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Novel Bone Augmentation Procedure Successful for Challenging Cases

Journal of Oral Implantology – Dental implants have become a reliable, long-term treatment option for restoring proper speech, function and aesthetics of the oral cavity and facial features. However, despite the effectiveness of conventional augmentation procedures, complex cases, such as tumor resections or extreme atrophy, result in considerable patient pain and other comorbidities from slow or incomplete healing. To address this challenge, different bone substitution materials are currently being investigated.

Researchers from the Medical Center of the Goethe University Frankfurt (Germany) recently published a case study in the Journal of Oral Implantology that evaluates the use of a novel augmentation alternative in a former head and neck cancer patient. By using a combination of a xenogenic bone substitute (BO) and platelet-rich fibrin (PRF), they were able to successfully perform an implantation in a severely compromised mandible.

A 61-year-old female with cancer in her mandible was treated by a tumor resection in her jaw as well as neck dissection on both sides, resulting in disfiguration to the lower jaw. After enduring a painful cancer treatment, the patient did not desire another surgery to harvest bone for dental implants and opted instead for using the BO and PRF alternative. The patient’s blood was drawn, centrifuged and combined with the BO to fill an anatomy-specific three-dimensional titanium mesh. The titanium “cage” was designed and made from a CT scan generated model of the patient’s mandible. The mesh was placed at the involved surgical sight, and then covered with collagen matrix (that had previously been shown to aid in tissue regeneration) plus a final layer of PRF clots were used to cover the matrix.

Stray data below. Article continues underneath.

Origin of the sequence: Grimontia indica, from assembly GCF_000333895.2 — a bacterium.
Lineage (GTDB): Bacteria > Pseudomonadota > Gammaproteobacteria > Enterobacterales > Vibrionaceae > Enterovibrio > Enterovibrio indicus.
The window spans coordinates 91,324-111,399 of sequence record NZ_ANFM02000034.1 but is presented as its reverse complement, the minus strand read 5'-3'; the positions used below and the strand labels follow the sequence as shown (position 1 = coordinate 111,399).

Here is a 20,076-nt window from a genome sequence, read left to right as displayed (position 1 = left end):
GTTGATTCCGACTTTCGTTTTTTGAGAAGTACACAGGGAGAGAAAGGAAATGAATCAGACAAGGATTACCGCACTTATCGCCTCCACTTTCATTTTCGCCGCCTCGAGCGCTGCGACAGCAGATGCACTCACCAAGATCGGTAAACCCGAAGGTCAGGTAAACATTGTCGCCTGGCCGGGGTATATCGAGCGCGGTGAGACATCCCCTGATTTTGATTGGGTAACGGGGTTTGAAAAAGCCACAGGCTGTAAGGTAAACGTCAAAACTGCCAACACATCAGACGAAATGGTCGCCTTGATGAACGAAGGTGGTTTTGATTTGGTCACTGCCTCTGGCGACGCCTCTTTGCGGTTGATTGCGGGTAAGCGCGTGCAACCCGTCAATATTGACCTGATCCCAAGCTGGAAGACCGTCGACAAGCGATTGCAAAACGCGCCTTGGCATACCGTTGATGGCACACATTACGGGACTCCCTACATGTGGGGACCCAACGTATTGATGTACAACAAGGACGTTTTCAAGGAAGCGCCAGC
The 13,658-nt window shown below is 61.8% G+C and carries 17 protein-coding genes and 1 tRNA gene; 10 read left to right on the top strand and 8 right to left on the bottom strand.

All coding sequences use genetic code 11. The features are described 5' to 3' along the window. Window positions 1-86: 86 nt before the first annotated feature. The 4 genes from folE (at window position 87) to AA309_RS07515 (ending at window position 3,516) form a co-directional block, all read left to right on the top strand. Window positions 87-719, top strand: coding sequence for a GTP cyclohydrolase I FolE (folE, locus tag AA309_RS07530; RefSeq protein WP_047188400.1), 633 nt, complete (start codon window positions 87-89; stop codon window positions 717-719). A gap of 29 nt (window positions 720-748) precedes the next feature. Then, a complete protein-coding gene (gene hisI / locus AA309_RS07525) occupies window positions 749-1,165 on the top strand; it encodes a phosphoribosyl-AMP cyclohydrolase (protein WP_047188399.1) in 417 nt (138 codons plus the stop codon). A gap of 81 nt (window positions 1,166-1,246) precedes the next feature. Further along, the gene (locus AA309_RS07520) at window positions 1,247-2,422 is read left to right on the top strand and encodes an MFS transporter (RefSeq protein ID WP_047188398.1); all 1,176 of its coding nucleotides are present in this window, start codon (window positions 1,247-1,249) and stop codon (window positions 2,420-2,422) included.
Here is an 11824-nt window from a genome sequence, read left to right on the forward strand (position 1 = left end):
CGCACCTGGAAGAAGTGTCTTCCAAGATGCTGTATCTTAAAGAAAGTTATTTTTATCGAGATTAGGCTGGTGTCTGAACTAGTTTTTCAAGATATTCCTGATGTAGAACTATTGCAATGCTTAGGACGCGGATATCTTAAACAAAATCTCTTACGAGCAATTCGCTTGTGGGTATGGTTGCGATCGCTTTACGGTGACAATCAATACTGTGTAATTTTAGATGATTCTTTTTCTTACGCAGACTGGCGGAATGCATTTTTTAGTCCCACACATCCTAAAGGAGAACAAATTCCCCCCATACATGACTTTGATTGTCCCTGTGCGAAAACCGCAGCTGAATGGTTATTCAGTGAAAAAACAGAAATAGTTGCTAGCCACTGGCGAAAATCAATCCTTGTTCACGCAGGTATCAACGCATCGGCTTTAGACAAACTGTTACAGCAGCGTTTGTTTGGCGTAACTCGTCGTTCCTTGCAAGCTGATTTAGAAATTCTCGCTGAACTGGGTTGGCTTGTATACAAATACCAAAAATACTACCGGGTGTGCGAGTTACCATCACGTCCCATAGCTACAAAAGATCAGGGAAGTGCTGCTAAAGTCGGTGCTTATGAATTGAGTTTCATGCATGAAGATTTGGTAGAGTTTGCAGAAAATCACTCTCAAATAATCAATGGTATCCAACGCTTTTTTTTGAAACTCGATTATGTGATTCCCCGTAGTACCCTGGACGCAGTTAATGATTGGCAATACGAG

No complications were observed during the 16-month, full implantation procedure in which six implants were successfully integrated into the mandible. From bone biopsies taken during the implantation procedure, researchers were able to histologically confirm that the combination of BO and PRF created a successful augmentation and is a strong alternative to direct bone harvesting from the patient. The histology also revealed an increased blood flow of the connective tissue, which aided tissue regeneration and new bone formation during augmentation healing phase.

In this case study, researchers introduce an extremely promising new method of dental reconstruction in treating a severely compromised mandible in a patient recovering from head and neck cancer. More research is necessary to examine the longer-term effects of this procedure on bone regeneration.

Full text of the article, “Individualized Titanium Mesh Combined with Platelet-Rich Fibrin and Deproteinized Bovine Bone: A New Approach for Challenging Augmentation,” Journal of Oral Implantology, Vol. 44, No. 5, 2018, is available here.


About Journal of Oral Implantology
The Journal of Oral Implantology (JOI) is the official publication of the American Academy of Implant Dentistry. It is dedicated to providing valuable information to general dentists, oral surgeons, prosthodontists, periodontists, scientists, clinicians, laboratory owners and technicians, manufacturers, and educators. The JOI distinguishes itself as the first and oldest journal in the world devoted exclusively to implant dentistry.

Media Contact:
Dominique Scanlan 
Allen Press, Inc.
800/627-0326 ext. 226 

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